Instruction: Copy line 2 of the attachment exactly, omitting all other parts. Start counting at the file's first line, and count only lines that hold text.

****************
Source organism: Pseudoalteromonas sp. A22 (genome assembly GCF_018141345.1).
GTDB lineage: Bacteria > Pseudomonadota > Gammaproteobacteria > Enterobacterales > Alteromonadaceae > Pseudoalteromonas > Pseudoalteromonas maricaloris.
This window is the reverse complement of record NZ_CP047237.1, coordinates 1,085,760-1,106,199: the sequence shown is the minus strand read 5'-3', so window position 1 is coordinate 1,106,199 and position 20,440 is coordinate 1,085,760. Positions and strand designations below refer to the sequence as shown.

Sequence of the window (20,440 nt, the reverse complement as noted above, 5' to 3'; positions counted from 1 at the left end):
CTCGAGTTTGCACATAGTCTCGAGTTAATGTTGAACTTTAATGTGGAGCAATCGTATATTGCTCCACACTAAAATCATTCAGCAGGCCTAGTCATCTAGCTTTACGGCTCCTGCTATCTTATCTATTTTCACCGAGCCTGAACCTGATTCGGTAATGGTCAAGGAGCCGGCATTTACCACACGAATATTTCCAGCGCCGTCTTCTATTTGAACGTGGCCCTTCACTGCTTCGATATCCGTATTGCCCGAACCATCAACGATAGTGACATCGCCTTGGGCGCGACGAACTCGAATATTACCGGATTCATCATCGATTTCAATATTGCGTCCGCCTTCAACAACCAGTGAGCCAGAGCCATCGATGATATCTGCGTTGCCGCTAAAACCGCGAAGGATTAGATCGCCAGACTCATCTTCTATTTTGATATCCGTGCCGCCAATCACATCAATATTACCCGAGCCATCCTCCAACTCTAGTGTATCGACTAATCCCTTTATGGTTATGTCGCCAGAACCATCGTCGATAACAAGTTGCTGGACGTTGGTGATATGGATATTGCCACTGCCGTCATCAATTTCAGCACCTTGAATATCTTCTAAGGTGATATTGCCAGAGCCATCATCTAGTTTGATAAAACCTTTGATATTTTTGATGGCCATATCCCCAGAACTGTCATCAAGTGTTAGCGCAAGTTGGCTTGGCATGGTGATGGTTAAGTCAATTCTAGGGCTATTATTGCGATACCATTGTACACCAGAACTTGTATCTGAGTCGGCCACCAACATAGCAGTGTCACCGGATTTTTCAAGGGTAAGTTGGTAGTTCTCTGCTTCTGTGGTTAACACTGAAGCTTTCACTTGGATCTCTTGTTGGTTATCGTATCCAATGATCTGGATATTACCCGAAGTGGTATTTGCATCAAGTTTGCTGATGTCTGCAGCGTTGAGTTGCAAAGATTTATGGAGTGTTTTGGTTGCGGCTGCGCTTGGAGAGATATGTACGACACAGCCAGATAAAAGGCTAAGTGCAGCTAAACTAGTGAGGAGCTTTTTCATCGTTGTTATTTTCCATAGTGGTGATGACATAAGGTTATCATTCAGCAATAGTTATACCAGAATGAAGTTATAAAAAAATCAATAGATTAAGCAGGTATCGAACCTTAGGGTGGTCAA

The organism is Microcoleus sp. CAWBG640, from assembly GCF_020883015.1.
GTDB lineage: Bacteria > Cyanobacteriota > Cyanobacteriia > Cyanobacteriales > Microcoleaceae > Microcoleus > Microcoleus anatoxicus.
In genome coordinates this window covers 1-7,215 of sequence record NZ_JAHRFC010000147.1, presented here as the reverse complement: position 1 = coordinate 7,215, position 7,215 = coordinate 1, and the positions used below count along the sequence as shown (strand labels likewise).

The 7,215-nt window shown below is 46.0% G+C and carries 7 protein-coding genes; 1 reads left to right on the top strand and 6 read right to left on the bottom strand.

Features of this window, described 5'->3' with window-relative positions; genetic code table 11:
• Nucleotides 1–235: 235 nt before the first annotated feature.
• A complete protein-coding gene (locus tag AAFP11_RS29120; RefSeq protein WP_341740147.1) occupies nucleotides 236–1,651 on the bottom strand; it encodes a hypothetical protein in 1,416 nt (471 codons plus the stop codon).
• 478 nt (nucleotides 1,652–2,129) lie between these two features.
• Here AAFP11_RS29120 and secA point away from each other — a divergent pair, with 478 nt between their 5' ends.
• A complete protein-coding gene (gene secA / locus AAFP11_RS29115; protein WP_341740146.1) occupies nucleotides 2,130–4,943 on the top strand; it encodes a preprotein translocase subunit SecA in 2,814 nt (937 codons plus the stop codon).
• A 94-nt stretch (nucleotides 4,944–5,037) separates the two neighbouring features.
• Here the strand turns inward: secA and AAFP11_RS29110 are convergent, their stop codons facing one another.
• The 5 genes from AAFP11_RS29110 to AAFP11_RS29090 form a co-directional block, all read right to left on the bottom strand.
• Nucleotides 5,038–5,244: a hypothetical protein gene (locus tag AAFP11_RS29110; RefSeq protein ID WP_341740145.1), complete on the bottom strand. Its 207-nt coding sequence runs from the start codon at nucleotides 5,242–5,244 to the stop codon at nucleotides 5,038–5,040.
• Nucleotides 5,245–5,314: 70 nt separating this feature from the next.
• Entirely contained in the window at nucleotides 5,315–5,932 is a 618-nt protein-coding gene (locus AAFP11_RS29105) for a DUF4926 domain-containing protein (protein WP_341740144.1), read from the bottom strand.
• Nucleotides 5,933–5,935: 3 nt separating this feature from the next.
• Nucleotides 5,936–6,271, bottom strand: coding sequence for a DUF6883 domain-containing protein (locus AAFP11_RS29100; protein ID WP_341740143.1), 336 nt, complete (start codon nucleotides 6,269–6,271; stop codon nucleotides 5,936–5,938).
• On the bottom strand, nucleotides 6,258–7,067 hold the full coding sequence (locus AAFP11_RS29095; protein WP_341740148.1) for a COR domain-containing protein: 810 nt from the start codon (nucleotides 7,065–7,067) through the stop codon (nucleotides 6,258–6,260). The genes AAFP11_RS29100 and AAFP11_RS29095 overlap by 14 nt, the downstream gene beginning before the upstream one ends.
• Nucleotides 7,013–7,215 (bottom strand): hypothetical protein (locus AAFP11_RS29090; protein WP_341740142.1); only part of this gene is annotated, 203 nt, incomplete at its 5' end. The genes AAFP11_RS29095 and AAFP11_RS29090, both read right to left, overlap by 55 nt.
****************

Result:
GTDB lineage: Bacteria > Pseudomonadota > Gammaproteobacteria > Enterobacterales > Alteromonadaceae > Pseudoalteromonas > Pseudoalteromonas maricaloris.